The group said GEICO and Farmers raised rates in some states by 10 per cent or more. Allstate had occasional penalties. State Farm was the exception, with no increases on premiums for not-at-fault accidents.

“Most people know that if they cause an accident or get a ticket they could face a premium increase, but they don’t expect to be punished if a reckless driver careens into them,” said Bob Hunter, CFA’s director of insurance and the former insurance commissioner of Texas.

In response, the Insurance Information Institute said the underwriting of a new auto insurance policy requires the collection of much more information beyond what CFA gathered from the auto insurers’ websites.

Loretta Worters, vice-president of communications at the industry trade group, says it also is rarely clear-cut as to who the at-fault party is after a collision. But she said one reason rates may rise for the not-at-fault driver is subrogation when an insurer, after paying a loss, seeks to recover money from the at-fault driver’s insurer.

Neil Alldredge, a senior vice-president at the National Association of Mutual Insurance Companies, says the report “only underscores the fact that insurance rates can vary widely from company to company, based on how different companies may weigh the many different factors that are considered in determining rates.”

Among the cities tested, drivers in New York City and Baltimore paid out the most for doing nothing wrong, the consumer group said. In Baltimore, premiums increased more than $250 and in New York City, it was about $400. In Chicago and Kansas City, the average increase was about $100.

The federation’s report found that people with moderate incomes often saw bigger premium increases than upper-income people. That seemed to mirror average premiums in the report even for people with clean driving records and no accidents, with middle-income people generally seeing higher premium rates than those people with bigger incomes.

The consumer group called the five biggest auto insurers and asked for quotes for two 30-year-old female drivers, living at the same address in the different cities, licensed for 14 years and driving a 2006 Toyota Camry with 10,000 miles. One woman had a master’s degree and was a home owner. The other woman had a high school diploma and rented her home.

The report found drivers with higher incomes, on average, paid $78 more after a no-fault accident. Moderate-incomes drivers paid $208 more after an accident in which they were not to blame.

Republican administration weighs health insurance ‘stabilization’

Worried about the nearly 20 million people who buy their own health insurance policies, the Republican administration and congressional Republicans are weighing how to stabilize a wobbly market, government and industry officials say.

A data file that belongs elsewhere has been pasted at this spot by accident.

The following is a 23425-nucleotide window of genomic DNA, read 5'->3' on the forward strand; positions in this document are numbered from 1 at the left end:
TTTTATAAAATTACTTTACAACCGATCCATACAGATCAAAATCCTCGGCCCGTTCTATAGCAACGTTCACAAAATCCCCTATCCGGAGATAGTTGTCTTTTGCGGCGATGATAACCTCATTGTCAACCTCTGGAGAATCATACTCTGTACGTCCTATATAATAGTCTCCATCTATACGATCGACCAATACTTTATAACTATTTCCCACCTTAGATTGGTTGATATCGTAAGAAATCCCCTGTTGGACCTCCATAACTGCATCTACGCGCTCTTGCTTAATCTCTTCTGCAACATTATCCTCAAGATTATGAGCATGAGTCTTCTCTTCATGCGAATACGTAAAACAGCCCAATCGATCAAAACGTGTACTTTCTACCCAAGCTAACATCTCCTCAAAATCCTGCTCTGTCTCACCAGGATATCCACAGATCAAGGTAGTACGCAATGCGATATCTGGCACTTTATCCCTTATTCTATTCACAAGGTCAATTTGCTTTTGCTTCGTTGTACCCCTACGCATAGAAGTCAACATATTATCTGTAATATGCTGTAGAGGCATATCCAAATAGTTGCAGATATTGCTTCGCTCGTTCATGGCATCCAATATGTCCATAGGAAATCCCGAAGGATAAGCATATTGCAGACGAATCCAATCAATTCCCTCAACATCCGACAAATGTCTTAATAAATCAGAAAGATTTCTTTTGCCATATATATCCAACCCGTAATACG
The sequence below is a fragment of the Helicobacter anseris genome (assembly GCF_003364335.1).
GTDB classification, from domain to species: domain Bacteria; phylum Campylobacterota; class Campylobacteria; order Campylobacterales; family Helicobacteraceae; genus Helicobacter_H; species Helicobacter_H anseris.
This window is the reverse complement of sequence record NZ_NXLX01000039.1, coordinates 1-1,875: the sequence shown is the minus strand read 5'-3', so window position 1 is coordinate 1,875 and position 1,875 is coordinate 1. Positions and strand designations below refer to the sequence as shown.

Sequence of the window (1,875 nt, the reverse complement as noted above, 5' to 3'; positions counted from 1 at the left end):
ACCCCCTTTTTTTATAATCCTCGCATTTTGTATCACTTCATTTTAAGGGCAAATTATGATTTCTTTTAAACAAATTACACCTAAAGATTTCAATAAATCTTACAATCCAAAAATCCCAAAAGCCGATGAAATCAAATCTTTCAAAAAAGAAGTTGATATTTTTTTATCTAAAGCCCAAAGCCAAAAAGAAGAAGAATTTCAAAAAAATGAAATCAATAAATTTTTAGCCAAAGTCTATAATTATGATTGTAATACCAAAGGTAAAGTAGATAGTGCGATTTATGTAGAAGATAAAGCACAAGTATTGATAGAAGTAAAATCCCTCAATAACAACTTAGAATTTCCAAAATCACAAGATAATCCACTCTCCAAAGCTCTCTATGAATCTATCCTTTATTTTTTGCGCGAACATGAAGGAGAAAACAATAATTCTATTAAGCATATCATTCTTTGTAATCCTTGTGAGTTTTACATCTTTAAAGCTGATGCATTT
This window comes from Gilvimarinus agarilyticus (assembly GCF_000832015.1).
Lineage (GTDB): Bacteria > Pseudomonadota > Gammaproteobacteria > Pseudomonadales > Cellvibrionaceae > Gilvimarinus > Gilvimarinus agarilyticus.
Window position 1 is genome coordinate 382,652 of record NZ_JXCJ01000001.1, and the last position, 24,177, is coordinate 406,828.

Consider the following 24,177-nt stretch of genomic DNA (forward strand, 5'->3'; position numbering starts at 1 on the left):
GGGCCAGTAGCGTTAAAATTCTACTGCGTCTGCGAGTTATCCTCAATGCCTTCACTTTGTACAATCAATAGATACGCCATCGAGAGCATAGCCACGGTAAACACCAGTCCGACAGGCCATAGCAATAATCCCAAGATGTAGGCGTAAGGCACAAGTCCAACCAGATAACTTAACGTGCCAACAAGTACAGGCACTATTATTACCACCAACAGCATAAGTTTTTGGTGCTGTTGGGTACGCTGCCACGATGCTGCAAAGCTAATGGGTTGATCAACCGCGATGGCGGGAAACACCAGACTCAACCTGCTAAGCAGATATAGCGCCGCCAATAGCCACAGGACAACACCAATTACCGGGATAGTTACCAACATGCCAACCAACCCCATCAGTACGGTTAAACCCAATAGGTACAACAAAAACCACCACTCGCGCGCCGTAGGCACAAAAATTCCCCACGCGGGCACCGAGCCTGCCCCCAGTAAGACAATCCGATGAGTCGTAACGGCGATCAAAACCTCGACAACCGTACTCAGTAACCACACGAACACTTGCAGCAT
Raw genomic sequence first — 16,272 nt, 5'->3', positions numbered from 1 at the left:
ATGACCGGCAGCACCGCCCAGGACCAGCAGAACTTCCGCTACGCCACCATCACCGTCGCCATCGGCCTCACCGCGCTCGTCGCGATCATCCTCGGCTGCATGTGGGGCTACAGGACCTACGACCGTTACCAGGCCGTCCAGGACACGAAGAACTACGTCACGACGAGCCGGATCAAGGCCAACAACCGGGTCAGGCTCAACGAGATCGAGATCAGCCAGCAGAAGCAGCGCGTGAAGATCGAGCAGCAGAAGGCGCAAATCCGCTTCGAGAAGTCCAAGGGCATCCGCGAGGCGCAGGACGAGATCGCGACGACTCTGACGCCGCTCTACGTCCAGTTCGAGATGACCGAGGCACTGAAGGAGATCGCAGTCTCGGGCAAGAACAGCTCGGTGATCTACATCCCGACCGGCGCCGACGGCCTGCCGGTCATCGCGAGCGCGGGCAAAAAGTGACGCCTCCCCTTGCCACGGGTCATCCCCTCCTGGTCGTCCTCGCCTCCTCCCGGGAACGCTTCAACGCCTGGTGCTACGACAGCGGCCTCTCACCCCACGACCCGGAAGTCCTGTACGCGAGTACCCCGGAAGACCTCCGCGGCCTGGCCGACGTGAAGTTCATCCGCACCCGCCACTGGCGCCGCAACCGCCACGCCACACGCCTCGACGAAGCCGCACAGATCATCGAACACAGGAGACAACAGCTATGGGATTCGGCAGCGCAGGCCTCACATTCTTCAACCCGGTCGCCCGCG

The goal is to soothe jittery insurance companies that may bolt next year, while reassuring consumers anxious about the future. That could also buy time for more ambitious GOP attempts to rework the health care law.

Some of the changes can be carried out single-handedly by the new administration, but others may require congressional action or co-operation.

The measures would affect not just those consumers on the subsidized marketplaces under “Obamacare,” but also people purchasing directly from an insurer or through an independent agent. The two groups have become intertwined. This year’s sharp premium increases in the health law markets also hit consumers buying individual policies on the outside, but they are not eligible for financial assistance from the government.

No final decisions appear to have been made. Trump administration officials would not comment ahead of an expected Senate vote on confirming Georgia Rep. Tom Price as the new health secretary.

But a Republican congressional aide familiar with the internal discussions said the regulatory changes that the administration is considering include:

_ Tightening rules for “special enrolment periods” that allow consumers to sign-up outside of the standard open enrolment window. Insurers have complained that some people take advantage of such opportunities to get coverage when they need care and later drop out, raising costs for everyone else.

_ Loosening a provision of the Affordable Care Act that prevents insurers from charging older customers more than three times the premium for young adults. It’s unclear how this would happen, since the limitation is specified in the law. But the GOP aide said the administration might be able to find wiggle room. Before the Obama health law, insurers routinely charged older customers five times or more what younger people paid. The ACA has made insurance more affordable for older adults, but critics say that’s pricing out the young and healthy. AARP is already mobilizing to try to head off any attempt to make older customers pay more.

_ Shortening the 90-day grace period to pay premiums for consumers who get subsidized coverage. Insurers complain this makes it easier for people to game the system.

_ Shortening the current health law sign-up season, which runs about 90 days.